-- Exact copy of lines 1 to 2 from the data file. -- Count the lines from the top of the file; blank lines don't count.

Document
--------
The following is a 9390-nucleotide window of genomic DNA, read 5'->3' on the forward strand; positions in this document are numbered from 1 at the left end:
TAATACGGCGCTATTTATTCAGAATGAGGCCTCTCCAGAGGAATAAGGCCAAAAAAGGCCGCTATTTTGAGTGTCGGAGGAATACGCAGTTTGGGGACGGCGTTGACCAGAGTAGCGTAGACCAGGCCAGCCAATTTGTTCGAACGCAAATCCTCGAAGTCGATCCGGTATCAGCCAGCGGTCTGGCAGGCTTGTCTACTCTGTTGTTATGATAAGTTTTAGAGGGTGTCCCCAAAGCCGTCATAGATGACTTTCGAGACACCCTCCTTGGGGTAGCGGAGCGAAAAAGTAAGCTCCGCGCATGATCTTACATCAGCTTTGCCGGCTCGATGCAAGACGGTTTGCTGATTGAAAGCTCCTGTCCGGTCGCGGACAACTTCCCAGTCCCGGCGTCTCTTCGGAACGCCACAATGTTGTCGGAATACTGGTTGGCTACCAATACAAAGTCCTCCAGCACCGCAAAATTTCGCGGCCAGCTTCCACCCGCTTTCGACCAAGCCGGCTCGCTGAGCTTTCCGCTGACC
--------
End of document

The following is a 9390-nucleotide window of genomic DNA, read 5'->3' on the forward strand; positions in this document are numbered from 1 at the left end:
TAATACGGCGCTATTTATTCAGAATGAGGCCTCTCCAGAGGAATAAGGCCAAAAAAGGCCGCTATTTTGAGTGTCGGAGGAATACGCAGTTTGGGGACGGCGTTGACCAGAGTAGCGTAGACCAGGCCAGCCAATTTGTTCGAACGCAAATCCTCGAAGTCGATCCGGTATCAGCCAGCGGTCTGGCAGGCTTGTCTACTCTGTTGTTATGATAAGTTTTAGAGGGTGTCCCCAAAGCCGTCATAGATGACTTTCGAGACACCCTCCTTGGGGTAGCGGAGCGAAAAAGTAAGCTCCGCGCATGATCTTACATCAGCTTTGCCGGCTCGATGCAAGACGGTTTGCTGATTGAAAGCTCCTGTCCGGTCGCGGACAACTTCCCAGTCCCGGCGTCTCTTCGGAACGCCACAATGTTGTCGGAATACTGGTTGGCTACCAATACAAAGTCCTCCAGCACCGCAAAATTTCGCGGCCAGCTTCCACCCGCTTTCGACCAAGCCGGCTCGCTGAGCTTTCCGCTGACC